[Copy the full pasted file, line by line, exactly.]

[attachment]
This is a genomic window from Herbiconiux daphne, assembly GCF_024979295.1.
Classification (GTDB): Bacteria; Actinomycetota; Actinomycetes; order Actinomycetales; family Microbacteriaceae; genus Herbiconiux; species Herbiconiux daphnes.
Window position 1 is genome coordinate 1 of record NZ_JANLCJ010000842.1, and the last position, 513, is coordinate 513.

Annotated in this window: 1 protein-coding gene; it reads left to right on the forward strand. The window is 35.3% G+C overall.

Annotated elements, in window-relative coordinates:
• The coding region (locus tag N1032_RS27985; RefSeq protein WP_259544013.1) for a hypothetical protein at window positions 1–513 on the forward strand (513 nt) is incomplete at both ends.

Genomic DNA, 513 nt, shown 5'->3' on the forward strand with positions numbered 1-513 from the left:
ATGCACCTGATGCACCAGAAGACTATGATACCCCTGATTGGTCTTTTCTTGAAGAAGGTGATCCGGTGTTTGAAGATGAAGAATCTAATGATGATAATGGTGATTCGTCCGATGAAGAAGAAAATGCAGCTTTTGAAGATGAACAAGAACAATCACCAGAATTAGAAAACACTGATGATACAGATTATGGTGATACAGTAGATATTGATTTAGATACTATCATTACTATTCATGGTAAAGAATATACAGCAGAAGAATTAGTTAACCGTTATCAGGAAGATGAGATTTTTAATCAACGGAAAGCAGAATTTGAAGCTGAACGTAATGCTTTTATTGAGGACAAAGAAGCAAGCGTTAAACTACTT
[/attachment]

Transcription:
This is a genomic window from Herbiconiux daphne, assembly GCF_024979295.1.
Classification (GTDB): Bacteria; Actinomycetota; Actinomycetes; order Actinomycetales; family Microbacteriaceae; genus Herbiconiux; species Herbiconiux daphnes.
Window position 1 is genome coordinate 1 of record NZ_JANLCJ010000842.1, and the last position, 513, is coordinate 513.

Annotated in this window: 1 protein-coding gene; it reads left to right on the forward strand. The window is 35.3% G+C overall.

Annotated elements, in window-relative coordinates:
• The coding region (locus tag N1032_RS27985; RefSeq protein WP_259544013.1) for a hypothetical protein at window positions 1–513 on the forward strand (513 nt) is incomplete at both ends.

Genomic DNA, 513 nt, shown 5'->3' on the forward strand with positions numbered 1-513 from the left:
ATGCACCTGATGCACCAGAAGACTATGATACCCCTGATTGGTCTTTTCTTGAAGAAGGTGATCCGGTGTTTGAAGATGAAGAATCTAATGATGATAATGGTGATTCGTCCGATGAAGAAGAAAATGCAGCTTTTGAAGATGAACAAGAACAATCACCAGAATTAGAAAACACTGATGATACAGATTATGGTGATACAGTAGATATTGATTTAGATACTATCATTACTATTCATGGTAAAGAATATACAGCAGAAGAATTAGTTAACCGTTATCAGGAAGATGAGATTTTTAATCAACGGAAAGCAGAATTTGAAGCTGAACGTAATGCTTTTATTGAGGACAAAGAAGCAAGCGTTAAACTACTT